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Catch-and-Release Bass Mortality


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Results of conservation research study that appeared in the lastest edition of In-Fisherman.

 

Many studies have examined mortality associated with catch-and-release bass fishing, but not all have been well controlled . . . and results have been variable. A recent study in Texas adds data to the discussion.

 

Researchers housed bass caught by electofishing in holding tanks at water temperatures between 45 degrees and 81 degrees. After the acclimation period, fish were netted and a 2/0 hook imbedded by hand in the jaw, gills, or esophagus. Bass were then played on a medium-action rod until they could easily be grasped by their lower jaw. After unhooking, they were returned to holding tanks and observed for three (3) days to check survival.

 

In this experiment, hooking location affected survival while handling time, playing time, and water temperature did not. Combining the results of this and a previous study into a model of survival, the researches predicted that at temperatures between 45 degrees and 81 degrees, 98% of jaw-hooked bass survive, while survival drops to 55% for fish hooked in the esophagus. When fish died after release, it was typically within three (3) hours. Only among fish hooked in the esophagus did significant mortality occur later.

 

The authors report that an average of 72% of tournament-caught bass survive based on a collection of studies. Survival in these events is inversely related to water temperature. The study shows, however, that a broad range of water temperatures had no effect on survival of immediately released bass. The relationship between survival and water temperatures in tournaments is likely attributable to other stressors, such as prolonged confinement in livewells, oxygen deficiencies, and handling during the weigh-in.

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Results of conservation research study that appeared in the lastest edition of In-Fisherman.

 

Many studies have examined mortality associated with catch-and-release bass fishing, but not all have been well controlled . . . and results have been variable. A recent study in Texas adds data to the discussion.

 

Researchers housed bass caught by electofishing in holding tanks at water temperatures between 45 degrees and 81 degrees. After the acclimation period, fish were netted and a 2/0 hook imbedded by hand in the jaw, gills, or esophagus. Bass were then played on a medium-action rod until they could easily be grasped by their lower jaw. After unhooking, they were returned to holding tanks and observed for three (3) days to check survival.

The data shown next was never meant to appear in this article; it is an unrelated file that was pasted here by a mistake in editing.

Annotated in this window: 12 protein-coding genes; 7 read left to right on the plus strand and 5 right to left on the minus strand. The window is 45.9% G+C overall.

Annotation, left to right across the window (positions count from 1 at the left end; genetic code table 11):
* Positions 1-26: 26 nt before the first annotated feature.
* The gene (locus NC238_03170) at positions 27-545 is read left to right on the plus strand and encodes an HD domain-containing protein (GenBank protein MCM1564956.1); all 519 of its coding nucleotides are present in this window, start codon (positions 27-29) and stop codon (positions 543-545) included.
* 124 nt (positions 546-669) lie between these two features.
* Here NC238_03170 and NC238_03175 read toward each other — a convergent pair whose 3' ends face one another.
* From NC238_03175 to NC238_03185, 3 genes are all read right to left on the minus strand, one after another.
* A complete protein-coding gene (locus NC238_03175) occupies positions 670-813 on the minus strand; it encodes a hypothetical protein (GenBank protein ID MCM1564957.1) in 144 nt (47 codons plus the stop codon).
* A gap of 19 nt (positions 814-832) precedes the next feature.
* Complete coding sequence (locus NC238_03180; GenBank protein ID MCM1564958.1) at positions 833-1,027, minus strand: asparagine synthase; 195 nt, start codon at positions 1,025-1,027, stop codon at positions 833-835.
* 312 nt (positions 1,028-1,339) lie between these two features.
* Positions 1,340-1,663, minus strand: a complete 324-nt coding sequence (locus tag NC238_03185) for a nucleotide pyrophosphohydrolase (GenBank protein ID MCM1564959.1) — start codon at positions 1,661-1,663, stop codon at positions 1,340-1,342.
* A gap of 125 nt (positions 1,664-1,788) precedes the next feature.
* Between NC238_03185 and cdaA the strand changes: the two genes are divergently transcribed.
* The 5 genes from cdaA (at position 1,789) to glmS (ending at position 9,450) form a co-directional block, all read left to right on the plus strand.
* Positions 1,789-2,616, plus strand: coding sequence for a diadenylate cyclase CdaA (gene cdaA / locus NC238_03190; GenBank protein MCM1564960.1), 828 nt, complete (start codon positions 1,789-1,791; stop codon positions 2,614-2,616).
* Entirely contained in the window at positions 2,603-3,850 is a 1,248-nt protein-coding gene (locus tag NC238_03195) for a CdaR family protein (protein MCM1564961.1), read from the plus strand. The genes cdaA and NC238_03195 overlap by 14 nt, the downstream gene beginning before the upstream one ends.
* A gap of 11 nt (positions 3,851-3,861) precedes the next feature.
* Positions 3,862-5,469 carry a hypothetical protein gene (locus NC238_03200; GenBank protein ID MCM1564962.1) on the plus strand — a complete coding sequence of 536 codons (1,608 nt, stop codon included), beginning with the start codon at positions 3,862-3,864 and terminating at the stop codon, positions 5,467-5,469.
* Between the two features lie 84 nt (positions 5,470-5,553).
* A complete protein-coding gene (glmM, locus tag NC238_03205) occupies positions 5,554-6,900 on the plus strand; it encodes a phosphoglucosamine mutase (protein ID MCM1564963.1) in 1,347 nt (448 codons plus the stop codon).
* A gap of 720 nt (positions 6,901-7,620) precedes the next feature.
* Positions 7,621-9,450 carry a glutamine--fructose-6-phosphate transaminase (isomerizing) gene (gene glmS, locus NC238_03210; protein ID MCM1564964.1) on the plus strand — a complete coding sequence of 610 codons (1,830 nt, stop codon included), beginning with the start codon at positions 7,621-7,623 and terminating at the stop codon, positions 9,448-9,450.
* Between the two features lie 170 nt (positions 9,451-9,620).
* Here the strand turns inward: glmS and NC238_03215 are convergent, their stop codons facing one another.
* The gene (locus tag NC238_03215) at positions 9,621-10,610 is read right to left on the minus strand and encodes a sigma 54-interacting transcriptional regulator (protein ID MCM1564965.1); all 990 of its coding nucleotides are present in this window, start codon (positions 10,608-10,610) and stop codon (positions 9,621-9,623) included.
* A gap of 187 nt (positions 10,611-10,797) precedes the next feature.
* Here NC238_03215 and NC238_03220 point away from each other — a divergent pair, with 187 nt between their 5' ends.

In this experiment, hooking location affected survival while handling time, playing time, and water temperature did not. Combining the results of this and a previous study into a model of survival, the researches predicted that at temperatures between 45 degrees and 81 degrees, 98% of jaw-hooked bass survive, while survival drops to 55% for fish hooked in the esophagus. When fish died after release, it was typically within three (3) hours. Only among fish hooked in the esophagus did significant mortality occur later.

 

The authors report that an average of 72% of tournament-caught bass survive based on a collection of studies. Survival in these events is inversely related to water temperature. The study shows, however, that a broad range of water temperatures had no effect on survival of immediately released bass. The relationship between survival and water temperatures in tournaments is likely attributable to other stressors, such as prolonged confinement in livewells, oxygen deficiencies, and handling during the weigh-in.

 

That's why I have a major problem with tournaments in IL river systems, especially if they are held in the spring.

They get exemptions from the C&R mandate in IL, while nobody else is allowed to keep and kill.

So essentially, they can pull smallies off their beds, tote them around in the boat, handle them a few times and drop them far from their original spawning location.

...and 28% are going to die in addition to this?

 

The IL, Miss., Wabash and Ohio can sustain that kind of pressure and are not included in the spring release mandate.

Already imperiled flows like the Kankakee cannot sustain more damage, period.

 

We held a conservation event on the Kankakee not long ago, and I was happy to persuade a guy to release a smallmouth as it was still in the C&R season.

Then I learn from a CPO (who was none too happy about what he was telling me) that a group had acquired an exemption for a tournie.

The guy with one smallie in his bucket was such an insignificant event after putting the rest of it into perspective.

Thanks for the article, Steve.

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